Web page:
Wellness Philosophy: Limits of Science and Importance of Discernment

Ginger is consumed in China as food and as med...

“Medicine” is subject to personal definition. Ginger is considered medicine in China, though in the US it is not commonly accepted as such. (Possibly due to lack of research emphasis and public over-dependence on limited research?) (Photo credit: Wikipedia)

I am a huge fan of science; being a chiropractor, my profession is highly scientific in nature. Even so, I would like to clarify a few things.

First of all, I’d like to say that science’s strength is its limited focus; scientific experiments make observations, develop measurable hypotheses, and collect empirical evidence in order to draw conclusions. Science is focused on what is measurable.

Science does not dictate what is right or ethical. It can’t tell you what is beautiful to you, whom to love, or what to believe. It simply can’t; science asks “How?” not “Why?”.

The “How?”‘s are valuable: we need to know how the body functions to encourage healing. We also need to know how the body currently exists to address its needs–this is why I take X-rays before adjustments.

But even the top research labs doing the highest level research in the health field have limitations:

*Where the funding commands, the research follows; mainly companies with financial flexibility, who want to self-promote, can fund research. Dairy products have been extensively studied thanks to dairy-industry funding. Dairy’s negative effects have only recently been studied–funny, this is at the same time new dairy-alternatives need promotion!

*Similarly,–and with similar effects–the pharmaceutical industry funds testing on pharmaceuticals of their choice. These tests are rigorous, but are done in the shortest possible time out of life-saving intentions. This means the research on long-term side effects is necessarily neglected. (I caution my patients: it is not safe to plan on taking medications long-term. Medications have their place, but we should always seek out natural means first; healthful lifestyle changes are always best.) Herbal remedies, alternative healing methods, meditation, ancient cures, healing properties of foods, and folk medicine are not extensively studied because many companies are not interested in funding the research.

*There is an unfathomable amount of information on each body system. The simple amount of scientific information out there makes it difficult for doctors to know many different fields; instead they specialize. Awareness and knowledge tend to guide our reasoning, so unsurprisingly, specialists tend to see disease as it relates to their specialty. Specialists may miss what does not fall within their expertise. (For this reason I advise: use doctors from different fields to get a second–or third–opinion. After that, trust your instincts.)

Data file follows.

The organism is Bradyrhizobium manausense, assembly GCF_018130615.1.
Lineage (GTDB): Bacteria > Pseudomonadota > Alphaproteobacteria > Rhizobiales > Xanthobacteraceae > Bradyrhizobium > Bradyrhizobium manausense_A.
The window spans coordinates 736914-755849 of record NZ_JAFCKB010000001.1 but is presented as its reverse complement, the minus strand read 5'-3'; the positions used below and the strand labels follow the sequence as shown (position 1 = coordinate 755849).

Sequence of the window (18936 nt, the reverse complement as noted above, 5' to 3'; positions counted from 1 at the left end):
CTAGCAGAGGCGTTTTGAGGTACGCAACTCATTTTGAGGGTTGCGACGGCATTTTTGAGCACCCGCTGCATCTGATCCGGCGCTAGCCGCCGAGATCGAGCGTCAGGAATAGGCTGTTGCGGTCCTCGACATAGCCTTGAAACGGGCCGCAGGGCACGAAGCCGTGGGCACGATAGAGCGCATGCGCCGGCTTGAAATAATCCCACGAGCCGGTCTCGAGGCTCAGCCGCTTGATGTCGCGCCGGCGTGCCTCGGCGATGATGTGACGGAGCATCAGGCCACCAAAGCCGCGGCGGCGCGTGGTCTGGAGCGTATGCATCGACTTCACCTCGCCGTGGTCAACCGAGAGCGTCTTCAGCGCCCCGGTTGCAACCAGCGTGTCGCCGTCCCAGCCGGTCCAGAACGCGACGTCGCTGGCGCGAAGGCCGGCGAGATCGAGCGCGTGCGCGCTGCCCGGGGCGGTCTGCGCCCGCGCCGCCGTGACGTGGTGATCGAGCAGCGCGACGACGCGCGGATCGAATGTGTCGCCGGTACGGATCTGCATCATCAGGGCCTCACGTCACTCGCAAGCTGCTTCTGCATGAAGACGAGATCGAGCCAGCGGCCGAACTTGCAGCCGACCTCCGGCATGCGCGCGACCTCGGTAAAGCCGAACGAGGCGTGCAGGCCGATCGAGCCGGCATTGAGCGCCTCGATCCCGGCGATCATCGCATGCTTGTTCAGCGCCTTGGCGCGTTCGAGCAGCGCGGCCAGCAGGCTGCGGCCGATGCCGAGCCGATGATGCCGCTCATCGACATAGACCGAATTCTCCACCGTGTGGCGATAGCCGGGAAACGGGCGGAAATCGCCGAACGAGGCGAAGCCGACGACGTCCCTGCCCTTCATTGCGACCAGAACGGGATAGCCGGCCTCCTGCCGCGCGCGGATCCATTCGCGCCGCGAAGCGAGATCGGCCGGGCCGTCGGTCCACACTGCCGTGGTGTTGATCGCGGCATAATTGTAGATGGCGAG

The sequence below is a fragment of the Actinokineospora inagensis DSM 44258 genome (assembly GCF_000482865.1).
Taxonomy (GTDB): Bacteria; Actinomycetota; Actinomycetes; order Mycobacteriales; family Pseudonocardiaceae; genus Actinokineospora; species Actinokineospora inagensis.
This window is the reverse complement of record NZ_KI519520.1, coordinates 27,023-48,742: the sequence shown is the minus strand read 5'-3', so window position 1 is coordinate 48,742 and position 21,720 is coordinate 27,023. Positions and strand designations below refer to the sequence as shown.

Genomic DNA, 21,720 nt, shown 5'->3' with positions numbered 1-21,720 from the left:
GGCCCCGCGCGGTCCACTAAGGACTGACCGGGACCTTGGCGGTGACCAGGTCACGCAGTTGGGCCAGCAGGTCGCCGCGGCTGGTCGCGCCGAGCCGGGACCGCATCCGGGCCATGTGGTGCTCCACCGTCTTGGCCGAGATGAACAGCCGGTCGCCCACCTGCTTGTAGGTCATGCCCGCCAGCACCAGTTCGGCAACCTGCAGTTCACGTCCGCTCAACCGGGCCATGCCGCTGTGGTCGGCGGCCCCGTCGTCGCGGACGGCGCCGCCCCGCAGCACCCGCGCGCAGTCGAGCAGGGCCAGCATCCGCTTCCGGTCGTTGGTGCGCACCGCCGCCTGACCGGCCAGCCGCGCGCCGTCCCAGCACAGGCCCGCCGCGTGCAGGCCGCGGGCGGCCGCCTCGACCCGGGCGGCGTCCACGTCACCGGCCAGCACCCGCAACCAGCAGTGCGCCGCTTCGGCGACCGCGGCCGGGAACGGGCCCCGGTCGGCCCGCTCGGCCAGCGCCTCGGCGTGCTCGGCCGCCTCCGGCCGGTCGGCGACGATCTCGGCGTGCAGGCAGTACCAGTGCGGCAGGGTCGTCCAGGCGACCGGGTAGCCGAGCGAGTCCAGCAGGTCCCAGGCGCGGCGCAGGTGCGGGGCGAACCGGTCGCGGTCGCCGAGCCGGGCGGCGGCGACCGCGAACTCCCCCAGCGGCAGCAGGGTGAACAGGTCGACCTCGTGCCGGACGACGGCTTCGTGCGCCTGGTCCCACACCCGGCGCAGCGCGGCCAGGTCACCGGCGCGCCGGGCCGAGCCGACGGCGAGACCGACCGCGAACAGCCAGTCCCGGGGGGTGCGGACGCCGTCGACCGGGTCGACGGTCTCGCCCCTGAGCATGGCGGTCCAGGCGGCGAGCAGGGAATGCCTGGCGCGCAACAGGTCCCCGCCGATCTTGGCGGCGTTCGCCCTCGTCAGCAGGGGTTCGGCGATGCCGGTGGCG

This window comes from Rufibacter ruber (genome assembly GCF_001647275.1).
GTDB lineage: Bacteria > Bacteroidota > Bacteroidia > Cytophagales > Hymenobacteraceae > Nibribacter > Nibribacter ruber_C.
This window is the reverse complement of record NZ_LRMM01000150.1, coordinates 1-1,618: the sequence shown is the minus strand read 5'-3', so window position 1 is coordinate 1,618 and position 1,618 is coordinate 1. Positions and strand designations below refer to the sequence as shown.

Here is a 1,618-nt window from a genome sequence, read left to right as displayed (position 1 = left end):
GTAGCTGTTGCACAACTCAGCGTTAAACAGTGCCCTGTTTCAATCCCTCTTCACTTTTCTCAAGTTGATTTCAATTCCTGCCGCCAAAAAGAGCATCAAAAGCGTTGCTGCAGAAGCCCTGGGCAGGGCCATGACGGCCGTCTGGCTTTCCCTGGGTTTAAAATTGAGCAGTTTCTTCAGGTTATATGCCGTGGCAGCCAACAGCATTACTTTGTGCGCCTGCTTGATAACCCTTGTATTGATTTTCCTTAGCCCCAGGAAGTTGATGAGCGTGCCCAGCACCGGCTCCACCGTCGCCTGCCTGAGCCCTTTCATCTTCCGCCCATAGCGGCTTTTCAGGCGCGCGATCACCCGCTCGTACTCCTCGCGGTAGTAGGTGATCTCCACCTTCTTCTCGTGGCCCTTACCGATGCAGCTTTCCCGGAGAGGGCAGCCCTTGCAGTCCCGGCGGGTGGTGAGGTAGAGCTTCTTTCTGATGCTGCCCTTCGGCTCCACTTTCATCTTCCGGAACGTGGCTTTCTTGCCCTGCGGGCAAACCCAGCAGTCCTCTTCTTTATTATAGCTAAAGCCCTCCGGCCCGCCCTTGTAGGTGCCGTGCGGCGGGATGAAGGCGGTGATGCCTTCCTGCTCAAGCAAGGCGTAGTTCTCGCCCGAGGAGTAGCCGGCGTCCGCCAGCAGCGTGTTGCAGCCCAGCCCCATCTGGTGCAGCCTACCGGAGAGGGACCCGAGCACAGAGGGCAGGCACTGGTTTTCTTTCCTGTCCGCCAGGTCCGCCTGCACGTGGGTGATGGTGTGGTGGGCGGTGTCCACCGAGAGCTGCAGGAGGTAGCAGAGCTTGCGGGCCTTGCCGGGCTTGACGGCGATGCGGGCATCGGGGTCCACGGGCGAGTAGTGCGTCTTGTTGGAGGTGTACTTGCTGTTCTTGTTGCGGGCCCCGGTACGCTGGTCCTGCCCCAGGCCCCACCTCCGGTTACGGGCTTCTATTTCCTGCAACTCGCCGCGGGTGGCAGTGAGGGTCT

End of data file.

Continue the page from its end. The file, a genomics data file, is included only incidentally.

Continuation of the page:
The impact of relationships is not completely quantifiable; yet, we know they are vital. Psychology can only give us incomplete information. Discernment is important in every facet of life. (Photo credit: The Photon Catcher)

Science overlooks non-measurable aspects of life because of its necessary emphasis on the measurable. Things like prayer, relationship, sense of meaning, sense of beauty, philosophy, and beliefs are beyond quantifiable measurement; these are not emphasized by the science-dependent health field. Yet, we know that these impact our health and life in ways that can not be overlooked.

You get the idea: science is indispensable for certain information because it is extremely limited.

Much of this is not likely to change. We cannot research everything–if we could, we could never know it all. Even if we could know all scientific information, we would still have questions about non-scientific topics.

Discernment is of the utmost importance for everyone.

The concept of “bio-individuality” is key: everyone is different. Just because a something reportedly works for 95% of users does not mean it will work for you. Whether the side effects of something are worth it or not is a matter of personal judgement.

I want my patients to be active in pursing health. I try to find and pass on what is new, helpful and applicable in the health-science field, but it will never replace each individual’s ambition to live and observe what keeps him or her healthy–scientific or not.

One example of how this works in my personal life is my attitude towards prayer. I know that there are not many scientific experiments completed on the health effects of praying, but I personally believe that my life would not be nearly as healthful, satisfying, and meaningful without my personal prayer time. I personally consider this an indispensable healthy habit.

I hope this gives my readers freedom to break free from the fads and get back to observing, improving, and maintaining their personal health with emphasis in all facets of life.

What are your thoughts on this issue? Please feel free to comment or email drclaps@clapschiropractic.com with any questions or comments. Check out the last post in the “Wellness Philosophy” series here.


~ by danclaps on October 9, 2012.

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